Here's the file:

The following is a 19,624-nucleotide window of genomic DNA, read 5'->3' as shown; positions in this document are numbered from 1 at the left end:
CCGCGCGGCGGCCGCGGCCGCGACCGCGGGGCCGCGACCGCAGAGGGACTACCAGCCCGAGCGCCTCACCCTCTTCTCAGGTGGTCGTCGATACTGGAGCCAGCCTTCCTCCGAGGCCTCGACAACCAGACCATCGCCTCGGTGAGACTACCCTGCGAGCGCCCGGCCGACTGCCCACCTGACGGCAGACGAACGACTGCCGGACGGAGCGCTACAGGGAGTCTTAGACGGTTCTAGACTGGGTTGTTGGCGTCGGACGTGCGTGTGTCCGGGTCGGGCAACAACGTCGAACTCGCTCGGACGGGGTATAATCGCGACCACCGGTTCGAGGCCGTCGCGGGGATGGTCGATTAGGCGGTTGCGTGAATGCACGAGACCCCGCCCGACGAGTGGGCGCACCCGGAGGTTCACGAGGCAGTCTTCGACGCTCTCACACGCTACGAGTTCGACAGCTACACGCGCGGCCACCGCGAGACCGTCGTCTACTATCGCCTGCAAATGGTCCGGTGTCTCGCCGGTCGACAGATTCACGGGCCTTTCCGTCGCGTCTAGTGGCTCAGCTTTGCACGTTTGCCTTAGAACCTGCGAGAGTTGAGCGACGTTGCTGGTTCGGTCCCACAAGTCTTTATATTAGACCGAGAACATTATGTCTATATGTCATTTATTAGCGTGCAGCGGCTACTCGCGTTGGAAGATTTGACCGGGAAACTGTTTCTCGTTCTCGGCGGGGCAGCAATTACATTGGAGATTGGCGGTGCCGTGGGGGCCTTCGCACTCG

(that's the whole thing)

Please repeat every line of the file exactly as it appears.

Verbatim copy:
The following is a 19,624-nucleotide window of genomic DNA, read 5'->3' as shown; positions in this document are numbered from 1 at the left end:
CCGCGCGGCGGCCGCGGCCGCGACCGCGGGGCCGCGACCGCAGAGGGACTACCAGCCCGAGCGCCTCACCCTCTTCTCAGGTGGTCGTCGATACTGGAGCCAGCCTTCCTCCGAGGCCTCGACAACCAGACCATCGCCTCGGTGAGACTACCCTGCGAGCGCCCGGCCGACTGCCCACCTGACGGCAGACGAACGACTGCCGGACGGAGCGCTACAGGGAGTCTTAGACGGTTCTAGACTGGGTTGTTGGCGTCGGACGTGCGTGTGTCCGGGTCGGGCAACAACGTCGAACTCGCTCGGACGGGGTATAATCGCGACCACCGGTTCGAGGCCGTCGCGGGGATGGTCGATTAGGCGGTTGCGTGAATGCACGAGACCCCGCCCGACGAGTGGGCGCACCCGGAGGTTCACGAGGCAGTCTTCGACGCTCTCACACGCTACGAGTTCGACAGCTACACGCGCGGCCACCGCGAGACCGTCGTCTACTATCGCCTGCAAATGGTCCGGTGTCTCGCCGGTCGACAGATTCACGGGCCTTTCCGTCGCGTCTAGTGGCTCAGCTTTGCACGTTTGCCTTAGAACCTGCGAGAGTTGAGCGACGTTGCTGGTTCGGTCCCACAAGTCTTTATATTAGACCGAGAACATTATGTCTATATGTCATTTATTAGCGTGCAGCGGCTACTCGCGTTGGAAGATTTGACCGGGAAACTGTTTCTCGTTCTCGGCGGGGCAGCAATTACATTGGAGATTGGCGGTGCCGTGGGGGCCTTCGCACTCG